The UK Prime Minister has spent the last few days in talks with lawmakers from all parties trying to break the stalemate on Britain's withdrawal from the European Union – with the notable exception of the leader of the opposition, Jeremy Corbyn. 19659002] So far, those talks have resulted in a little change to her Brexit plan. But, having promised to unveil in Plan B, the PM insisted some progress had been made.
In the most headline grabbing of announcements, May announced that the controversial registration fee for EU citizens living in the UK and wanting to remain after Brexit would be waived
Lawmakers who support these demands will now do everything they can try to get a Commons vote on these proposals.
The Prime Minister insisted she believed "we can make progress on the substance of the deal."
A restatement of Plan A, with some assurances
Yet, with 67 days to go to Britain is due to leave the EU rapidly running out.
Crucially, what May duty MPs in her statement hardly amounts to a Plan B, a reshaped Brexit plan that can go back to Brussels for renegotiation. They are, effectively, a restatement of her Plan A with some reinsurance that the Northern Ireland issue will have some points resolved
For everyone watching the ticking clock in Westminster, May's statement was an extraordinary exercise in refusing to change course.
Amid all of this, the procedures of Parliament and the EU mean The clock is down faster than ever.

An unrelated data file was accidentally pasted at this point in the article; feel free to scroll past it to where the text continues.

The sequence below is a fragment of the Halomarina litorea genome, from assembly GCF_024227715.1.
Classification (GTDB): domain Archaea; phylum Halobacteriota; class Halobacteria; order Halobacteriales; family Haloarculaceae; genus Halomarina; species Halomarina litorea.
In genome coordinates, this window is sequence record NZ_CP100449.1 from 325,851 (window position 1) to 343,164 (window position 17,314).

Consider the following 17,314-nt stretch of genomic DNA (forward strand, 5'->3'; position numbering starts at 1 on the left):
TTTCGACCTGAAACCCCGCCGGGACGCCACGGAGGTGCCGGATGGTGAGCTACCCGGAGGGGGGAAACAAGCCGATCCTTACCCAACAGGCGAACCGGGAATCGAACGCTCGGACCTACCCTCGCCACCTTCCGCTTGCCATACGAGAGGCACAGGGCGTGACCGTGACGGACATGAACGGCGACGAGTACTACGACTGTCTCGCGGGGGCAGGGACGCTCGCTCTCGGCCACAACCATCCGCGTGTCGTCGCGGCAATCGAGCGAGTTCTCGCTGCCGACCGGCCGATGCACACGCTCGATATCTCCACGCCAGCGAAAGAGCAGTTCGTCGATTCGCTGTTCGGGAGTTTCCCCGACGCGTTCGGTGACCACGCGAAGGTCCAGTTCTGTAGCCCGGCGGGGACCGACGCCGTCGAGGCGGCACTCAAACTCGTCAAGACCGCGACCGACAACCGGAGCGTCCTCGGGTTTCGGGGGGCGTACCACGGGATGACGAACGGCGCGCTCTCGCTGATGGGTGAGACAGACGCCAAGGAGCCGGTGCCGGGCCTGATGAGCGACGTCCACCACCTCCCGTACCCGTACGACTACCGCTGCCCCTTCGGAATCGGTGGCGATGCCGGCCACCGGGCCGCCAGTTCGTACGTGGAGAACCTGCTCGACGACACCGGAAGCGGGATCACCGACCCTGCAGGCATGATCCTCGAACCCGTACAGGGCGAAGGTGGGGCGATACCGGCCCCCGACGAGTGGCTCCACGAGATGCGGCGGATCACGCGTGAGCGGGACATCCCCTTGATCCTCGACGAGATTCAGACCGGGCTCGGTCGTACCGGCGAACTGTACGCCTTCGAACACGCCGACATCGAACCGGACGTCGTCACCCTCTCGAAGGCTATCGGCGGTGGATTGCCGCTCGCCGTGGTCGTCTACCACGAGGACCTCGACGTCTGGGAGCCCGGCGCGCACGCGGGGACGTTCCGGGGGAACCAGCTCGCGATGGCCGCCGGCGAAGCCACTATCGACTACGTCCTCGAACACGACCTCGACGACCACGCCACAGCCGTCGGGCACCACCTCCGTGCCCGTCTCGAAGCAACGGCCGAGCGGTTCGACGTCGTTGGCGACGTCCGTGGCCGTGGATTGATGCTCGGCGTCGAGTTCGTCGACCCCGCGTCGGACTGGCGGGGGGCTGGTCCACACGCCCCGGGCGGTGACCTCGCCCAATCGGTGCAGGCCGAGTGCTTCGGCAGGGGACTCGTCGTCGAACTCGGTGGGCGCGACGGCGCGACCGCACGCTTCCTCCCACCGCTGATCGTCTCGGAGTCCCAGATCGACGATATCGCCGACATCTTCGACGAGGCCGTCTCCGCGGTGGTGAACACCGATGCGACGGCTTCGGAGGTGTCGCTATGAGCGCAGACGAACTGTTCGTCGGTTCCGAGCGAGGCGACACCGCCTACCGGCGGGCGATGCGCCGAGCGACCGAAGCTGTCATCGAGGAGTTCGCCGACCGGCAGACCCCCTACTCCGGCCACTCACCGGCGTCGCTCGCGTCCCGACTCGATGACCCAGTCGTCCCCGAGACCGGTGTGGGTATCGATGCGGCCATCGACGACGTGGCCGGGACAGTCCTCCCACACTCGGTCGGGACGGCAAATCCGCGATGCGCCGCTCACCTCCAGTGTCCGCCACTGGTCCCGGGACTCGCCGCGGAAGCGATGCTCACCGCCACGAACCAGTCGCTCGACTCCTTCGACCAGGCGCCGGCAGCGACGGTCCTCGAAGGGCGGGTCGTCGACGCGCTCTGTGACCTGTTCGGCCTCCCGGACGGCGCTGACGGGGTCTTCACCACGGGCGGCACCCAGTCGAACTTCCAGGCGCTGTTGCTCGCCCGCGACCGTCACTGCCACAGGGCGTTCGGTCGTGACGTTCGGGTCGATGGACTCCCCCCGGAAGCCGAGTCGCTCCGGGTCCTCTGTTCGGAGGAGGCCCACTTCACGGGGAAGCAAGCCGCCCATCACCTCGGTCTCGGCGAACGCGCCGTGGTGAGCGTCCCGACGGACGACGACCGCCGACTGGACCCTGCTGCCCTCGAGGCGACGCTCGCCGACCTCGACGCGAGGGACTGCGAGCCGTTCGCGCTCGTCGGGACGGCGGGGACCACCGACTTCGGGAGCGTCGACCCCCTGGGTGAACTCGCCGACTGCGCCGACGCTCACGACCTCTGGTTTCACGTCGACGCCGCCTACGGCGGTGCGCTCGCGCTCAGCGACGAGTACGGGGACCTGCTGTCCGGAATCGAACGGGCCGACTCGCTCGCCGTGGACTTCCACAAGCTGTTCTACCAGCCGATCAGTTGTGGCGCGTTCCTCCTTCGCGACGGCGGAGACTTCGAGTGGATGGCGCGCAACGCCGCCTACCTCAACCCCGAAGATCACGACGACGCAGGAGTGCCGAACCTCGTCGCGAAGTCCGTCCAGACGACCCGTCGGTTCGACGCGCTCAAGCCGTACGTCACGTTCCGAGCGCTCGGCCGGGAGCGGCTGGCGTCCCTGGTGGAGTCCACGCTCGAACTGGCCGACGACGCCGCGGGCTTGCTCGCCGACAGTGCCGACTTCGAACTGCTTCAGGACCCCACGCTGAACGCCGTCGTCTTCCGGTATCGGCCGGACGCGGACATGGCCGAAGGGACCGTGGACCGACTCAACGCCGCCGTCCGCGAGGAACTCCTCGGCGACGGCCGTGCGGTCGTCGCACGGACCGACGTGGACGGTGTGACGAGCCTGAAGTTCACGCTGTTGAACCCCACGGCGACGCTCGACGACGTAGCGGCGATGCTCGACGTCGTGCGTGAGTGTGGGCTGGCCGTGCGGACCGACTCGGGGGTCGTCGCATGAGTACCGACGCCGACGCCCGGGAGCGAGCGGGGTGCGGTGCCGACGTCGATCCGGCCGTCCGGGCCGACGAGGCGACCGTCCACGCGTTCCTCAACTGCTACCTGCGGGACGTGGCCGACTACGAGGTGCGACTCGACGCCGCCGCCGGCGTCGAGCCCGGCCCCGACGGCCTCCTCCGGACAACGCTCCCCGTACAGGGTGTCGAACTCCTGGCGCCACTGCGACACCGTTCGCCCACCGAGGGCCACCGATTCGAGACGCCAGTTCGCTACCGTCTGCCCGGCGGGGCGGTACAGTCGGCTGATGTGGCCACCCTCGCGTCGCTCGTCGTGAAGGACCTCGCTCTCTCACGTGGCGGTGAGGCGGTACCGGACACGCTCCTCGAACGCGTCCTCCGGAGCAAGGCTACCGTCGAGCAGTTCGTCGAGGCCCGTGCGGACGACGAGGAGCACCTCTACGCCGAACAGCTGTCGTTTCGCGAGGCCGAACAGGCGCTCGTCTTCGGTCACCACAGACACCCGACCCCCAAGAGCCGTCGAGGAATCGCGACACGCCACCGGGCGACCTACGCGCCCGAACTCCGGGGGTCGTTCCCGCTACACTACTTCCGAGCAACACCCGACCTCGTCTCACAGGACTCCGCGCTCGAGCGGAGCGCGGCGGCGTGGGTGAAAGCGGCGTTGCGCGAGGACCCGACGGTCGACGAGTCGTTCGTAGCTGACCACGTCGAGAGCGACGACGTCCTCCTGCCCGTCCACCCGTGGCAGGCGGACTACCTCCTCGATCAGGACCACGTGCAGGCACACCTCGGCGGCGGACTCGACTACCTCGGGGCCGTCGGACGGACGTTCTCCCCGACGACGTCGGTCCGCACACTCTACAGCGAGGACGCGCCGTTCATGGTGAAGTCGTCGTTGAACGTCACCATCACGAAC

There are still more in-depth talks to be had between the PM, her ministers and lawmakers in the coming days.
Next Tuesday, January 29, lawmakers will vote on a series of amendments to indicate what kind of Brexit they want to see. But it will not be "meaningful" on the scale of the vote last week – which is unlikely until February – but an opportunity for alternative plans to be voted on by lawmakers.
No deal the 'most likely outcome '
Given that anything changed or agreed by the UK parliament will need to go back to Brussels for approval, there is unlikely to be meaningful progress on Brexit until mid-February at the earliest. At that point, it will be just about a month to go until the Brexit deadline of March 29.
If a deal has not been agreed at both Brussels and UK parliament by then, the country crashes out of the EU without a deal
This no deal scenario is, according to leading Brexiteer and Conservative lawmaker Jacob Rees-Mogg on Monday, now the most likely outcome of the Brexit process.
The government and UK businesses are spending a lot of money and effort preparing for a no deal. Yet in her statement May claimed that explicitly ruling out no deal would mean revoking Article 50, the measure that set the timetable for Brexit, and in this would mean the UK staying in the EU forever – a claim that will be greeted with skepticism by constitutional experts. She also warned that a second referendum would risk damaging "social cohesion" in the country.
With time running out, May's Brexit plan is back to square one.